(Bloomberg) -- Turkey’s President Recep Tayyip Erdogan moved to cement his control over the economy, claiming the exclusive power to appoint central bank rate-setters a day after naming his son-in-law to oversee economic policy.
The moves complete a years-long process that saw members of his investor-friendly A-team removed from the government one-by-one, increasingly rattling markets. The lira plunged on Monday by the most since a failed coup attempt two years ago and is down by 19 percent against the dollar so far this year.
“I’d have expected Erdogan to have learned the bitter cost of messing with markets,” Atilla Yesilada, economist at GlobalSource Partners in Istanbul, said in an emailed report. “Apparently, he does think that with his new powers he can best the markets.”
Erdogan was sworn in Monday for a five-year term as president with enhanced powers after winning re-election under an amended constitution, setting the stage for him to follow through on a pre-vote promise to take more direct control over monetary policy. The 64-year-old leader has repeatedly clashed with the central bank over borrowing costs that he is determined to keep low under almost all circumstances.
He formalized his increased powers over top appointments at the bank with a decree on Tuesday. Turkey’s largest business association, Tusiad, which has been urging the government to respect the rule of law and independence of institutions, cautioned that central bank autonomy “is very important for a strong Turkish economy.”
It isn’t clear how the central bank will respond to price gains running more than triple the official target at its next monetary policy meeting on July 24.
“Key is independence from influence and ability to do what is needed. Given the tough decisions needed to be taken, with the new cabinet and changes with decrees, that ability may have been impaired, especially on increasing interest rates to control inflation,” according to Michel Danechi, a portfolio manager at Vedra Partners Limited in London.
The decree, one of the first three after Turkey officially shifted its governance system to an executive presidency, was published in the Official Gazette. It didn’t include any reference to other members of the cabinet in appointing the central bank chief, who used to be named jointly by the president, prime minister and a deputy prime minister in a decree signed off by the entire cabinet.
The order followed his appointment of Berat Albayrak, a son-in-law and former energy minister who entered parliament for the first time in 2015, to run a new ministry of treasury and finance, combining what used to be the two most powerful economic jobs. He’ll replace Mehmet Simsek, a former Merrill Lynch executive and the last man standing from a group of politicians who’ve been trusted by investors over the years to rein in the president’s go-for-growth instincts and keep Turkey’s $880 billion economy on a sustainable path.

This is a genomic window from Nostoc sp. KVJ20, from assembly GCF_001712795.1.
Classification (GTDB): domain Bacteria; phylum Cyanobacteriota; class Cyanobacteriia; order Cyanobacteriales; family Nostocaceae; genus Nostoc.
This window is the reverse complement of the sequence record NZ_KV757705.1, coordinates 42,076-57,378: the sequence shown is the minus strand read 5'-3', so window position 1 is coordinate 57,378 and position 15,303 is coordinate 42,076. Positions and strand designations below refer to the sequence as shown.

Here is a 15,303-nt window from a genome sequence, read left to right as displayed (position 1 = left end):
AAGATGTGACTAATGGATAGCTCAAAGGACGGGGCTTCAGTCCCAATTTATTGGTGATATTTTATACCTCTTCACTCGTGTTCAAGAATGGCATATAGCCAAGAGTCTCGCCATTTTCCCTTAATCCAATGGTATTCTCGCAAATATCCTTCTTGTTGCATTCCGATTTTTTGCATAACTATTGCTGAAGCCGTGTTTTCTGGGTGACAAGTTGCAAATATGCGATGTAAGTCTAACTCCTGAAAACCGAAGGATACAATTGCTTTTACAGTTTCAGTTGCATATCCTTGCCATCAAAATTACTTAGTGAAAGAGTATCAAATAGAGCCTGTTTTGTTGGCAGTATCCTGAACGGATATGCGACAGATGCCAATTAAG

There was no job for Simsek in the downsized cabinet of 16 ministries.
“From now on, budget and fiscal discipline will be maintained in a better way,” Albayrak said as he took office on Tuesday.
The lira erased its earlier gains after the report and was trading 0.9 percent higher at 4.6910 per dollar at 4:33 p.m. in Istanbul. The currency depreciated more than 3 percent after Albayrak’s appointment on Monday.
The currency’s slide is not good news for Turkey’s indebted corporations, which have borrowed heavily in hard currency and now face ballooning foreign-exchange liabilities. The difference between the corporate sector’s foreign liabilities and assets is at near record $221 billion as of end April.
Erdogan named Fuat Oktay, formerly a senior official at the prime minister’s office, as his vice president and kept Mevlut Cavusoglu in place as foreign minister. Hulusi Akar, the chief of staff who was held hostage during the night of the coup attempt against Erdogan, was named as defense minister. Mustafa Varank, an Erdogan aide, will be in charge of industry and technology.
During the snap election campaign, Erdogan told Turks that the new presidential system would ensure stability in turbulent times at home and abroad.
After the unsuccessful putsch, authorities began a sweeping purge of the civil service, judiciary, security forces and education system, arguing that supporters of the coup attempt were being rooted out. Thousands more officials were fired from government jobs on Sunday, bringing the total to about 130,000. Turkey has also become more deeply embroiled in the civil war in neighboring Syria, as Erdogan sent his army into the country’s northwest to fight Kurdish militants.
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